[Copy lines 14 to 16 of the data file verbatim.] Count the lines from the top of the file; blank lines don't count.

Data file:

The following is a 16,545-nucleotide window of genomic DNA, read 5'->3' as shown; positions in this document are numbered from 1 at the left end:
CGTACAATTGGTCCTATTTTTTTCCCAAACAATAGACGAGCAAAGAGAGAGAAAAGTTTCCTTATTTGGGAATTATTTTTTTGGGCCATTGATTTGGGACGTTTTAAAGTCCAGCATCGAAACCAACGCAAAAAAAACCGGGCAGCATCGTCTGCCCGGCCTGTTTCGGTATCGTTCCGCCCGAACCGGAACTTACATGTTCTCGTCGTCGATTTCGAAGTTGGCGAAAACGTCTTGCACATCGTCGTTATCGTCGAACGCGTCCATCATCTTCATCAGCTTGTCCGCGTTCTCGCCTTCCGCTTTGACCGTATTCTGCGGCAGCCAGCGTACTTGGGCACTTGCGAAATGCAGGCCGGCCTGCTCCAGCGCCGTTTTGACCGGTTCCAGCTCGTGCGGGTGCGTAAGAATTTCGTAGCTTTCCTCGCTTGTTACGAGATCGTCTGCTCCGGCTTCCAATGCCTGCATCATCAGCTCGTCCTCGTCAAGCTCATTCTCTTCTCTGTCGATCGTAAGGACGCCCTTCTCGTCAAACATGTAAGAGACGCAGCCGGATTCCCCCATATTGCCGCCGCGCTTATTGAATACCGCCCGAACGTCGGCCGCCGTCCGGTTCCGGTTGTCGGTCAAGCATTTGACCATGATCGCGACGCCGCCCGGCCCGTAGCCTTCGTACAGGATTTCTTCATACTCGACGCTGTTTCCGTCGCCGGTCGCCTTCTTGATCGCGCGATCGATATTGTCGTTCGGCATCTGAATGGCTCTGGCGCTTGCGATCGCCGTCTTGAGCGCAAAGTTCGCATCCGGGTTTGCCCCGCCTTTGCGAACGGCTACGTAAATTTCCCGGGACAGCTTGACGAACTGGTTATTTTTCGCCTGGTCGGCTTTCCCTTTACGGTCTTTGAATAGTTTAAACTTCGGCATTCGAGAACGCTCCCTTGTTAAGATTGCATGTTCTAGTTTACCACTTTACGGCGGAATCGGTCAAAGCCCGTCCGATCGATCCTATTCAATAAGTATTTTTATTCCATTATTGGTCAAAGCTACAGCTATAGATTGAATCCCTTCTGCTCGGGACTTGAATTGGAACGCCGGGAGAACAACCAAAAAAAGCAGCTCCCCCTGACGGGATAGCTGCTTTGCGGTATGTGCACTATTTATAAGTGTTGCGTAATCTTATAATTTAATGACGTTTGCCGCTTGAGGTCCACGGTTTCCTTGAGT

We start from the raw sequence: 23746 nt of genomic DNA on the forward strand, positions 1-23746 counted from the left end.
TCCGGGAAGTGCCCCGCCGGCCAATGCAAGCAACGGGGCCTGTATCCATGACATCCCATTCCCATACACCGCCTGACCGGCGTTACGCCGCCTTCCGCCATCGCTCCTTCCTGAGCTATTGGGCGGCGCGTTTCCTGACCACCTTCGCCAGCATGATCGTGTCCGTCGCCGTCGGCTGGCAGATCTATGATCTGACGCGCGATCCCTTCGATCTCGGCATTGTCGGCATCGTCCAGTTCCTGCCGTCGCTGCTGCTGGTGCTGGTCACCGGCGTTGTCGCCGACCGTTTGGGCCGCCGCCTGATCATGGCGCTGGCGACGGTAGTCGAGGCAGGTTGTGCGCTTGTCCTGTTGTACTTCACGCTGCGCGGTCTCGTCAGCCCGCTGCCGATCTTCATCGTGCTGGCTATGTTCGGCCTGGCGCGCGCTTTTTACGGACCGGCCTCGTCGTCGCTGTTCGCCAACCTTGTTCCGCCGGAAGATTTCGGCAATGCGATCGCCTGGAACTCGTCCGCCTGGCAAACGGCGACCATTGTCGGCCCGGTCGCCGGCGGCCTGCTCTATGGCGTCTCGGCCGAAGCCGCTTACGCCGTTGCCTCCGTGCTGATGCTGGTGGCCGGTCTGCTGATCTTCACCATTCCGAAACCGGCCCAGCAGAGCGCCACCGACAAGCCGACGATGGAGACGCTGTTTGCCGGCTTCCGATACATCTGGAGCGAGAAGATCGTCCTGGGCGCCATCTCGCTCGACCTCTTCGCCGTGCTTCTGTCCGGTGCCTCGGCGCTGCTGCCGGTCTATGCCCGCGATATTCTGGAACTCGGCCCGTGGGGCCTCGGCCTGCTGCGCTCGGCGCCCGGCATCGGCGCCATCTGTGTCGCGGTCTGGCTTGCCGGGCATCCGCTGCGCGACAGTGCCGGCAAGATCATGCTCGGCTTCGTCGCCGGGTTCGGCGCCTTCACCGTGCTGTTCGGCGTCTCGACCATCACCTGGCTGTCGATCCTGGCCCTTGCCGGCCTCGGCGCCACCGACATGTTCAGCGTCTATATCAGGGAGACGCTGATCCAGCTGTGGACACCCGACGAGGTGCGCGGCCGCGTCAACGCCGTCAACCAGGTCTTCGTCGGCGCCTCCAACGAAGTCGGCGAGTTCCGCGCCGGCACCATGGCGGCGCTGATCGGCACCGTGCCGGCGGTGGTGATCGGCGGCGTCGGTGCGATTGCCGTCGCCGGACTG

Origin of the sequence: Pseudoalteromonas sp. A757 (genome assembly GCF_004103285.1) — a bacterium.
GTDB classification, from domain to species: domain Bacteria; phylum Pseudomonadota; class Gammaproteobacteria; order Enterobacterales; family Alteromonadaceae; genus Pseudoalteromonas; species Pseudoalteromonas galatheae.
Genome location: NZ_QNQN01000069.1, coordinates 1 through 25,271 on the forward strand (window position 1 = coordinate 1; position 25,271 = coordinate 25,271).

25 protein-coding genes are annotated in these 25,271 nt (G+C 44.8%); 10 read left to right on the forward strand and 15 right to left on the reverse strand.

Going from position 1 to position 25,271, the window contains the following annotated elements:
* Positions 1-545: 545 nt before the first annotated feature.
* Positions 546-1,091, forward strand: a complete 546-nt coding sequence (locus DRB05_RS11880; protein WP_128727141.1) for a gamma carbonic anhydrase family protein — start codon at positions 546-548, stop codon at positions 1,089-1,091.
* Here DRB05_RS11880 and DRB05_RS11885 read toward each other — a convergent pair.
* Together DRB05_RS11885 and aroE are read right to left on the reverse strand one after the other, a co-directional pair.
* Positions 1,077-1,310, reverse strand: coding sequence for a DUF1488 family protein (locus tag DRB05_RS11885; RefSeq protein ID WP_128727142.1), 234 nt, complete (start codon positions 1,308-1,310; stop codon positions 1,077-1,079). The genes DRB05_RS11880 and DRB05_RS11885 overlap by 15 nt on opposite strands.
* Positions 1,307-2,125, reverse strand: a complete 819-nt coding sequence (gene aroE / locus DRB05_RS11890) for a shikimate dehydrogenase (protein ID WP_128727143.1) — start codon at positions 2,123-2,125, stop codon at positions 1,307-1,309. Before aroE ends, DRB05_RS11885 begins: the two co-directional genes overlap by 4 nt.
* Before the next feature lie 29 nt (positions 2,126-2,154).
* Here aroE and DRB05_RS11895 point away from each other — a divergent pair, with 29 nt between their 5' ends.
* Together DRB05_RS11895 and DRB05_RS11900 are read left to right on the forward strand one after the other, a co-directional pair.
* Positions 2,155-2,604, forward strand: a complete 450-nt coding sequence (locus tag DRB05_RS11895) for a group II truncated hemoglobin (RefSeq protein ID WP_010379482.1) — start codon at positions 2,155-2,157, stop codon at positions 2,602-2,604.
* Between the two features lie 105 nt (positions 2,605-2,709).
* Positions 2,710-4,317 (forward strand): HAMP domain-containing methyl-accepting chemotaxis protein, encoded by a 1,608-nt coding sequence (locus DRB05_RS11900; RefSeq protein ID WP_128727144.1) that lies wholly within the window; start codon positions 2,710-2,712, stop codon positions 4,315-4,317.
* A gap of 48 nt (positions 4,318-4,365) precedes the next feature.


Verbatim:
* Positions 1,077-1,310, reverse strand: coding sequence for a DUF1488 family protein (locus tag DRB05_RS11885; RefSeq protein ID WP_128727142.1), 234 nt, complete (start codon positions 1,308-1,310; stop codon positions 1,077-1,079). The genes DRB05_RS11880 and DRB05_RS11885 overlap by 15 nt on opposite strands.
* Positions 1,307-2,125, reverse strand: a complete 819-nt coding sequence (gene aroE / locus DRB05_RS11890) for a shikimate dehydrogenase (protein ID WP_128727143.1) — start codon at positions 2,123-2,125, stop codon at positions 1,307-1,309. Before aroE ends, DRB05_RS11885 begins: the two co-directional genes overlap by 4 nt.
* Before the next feature lie 29 nt (positions 2,126-2,154).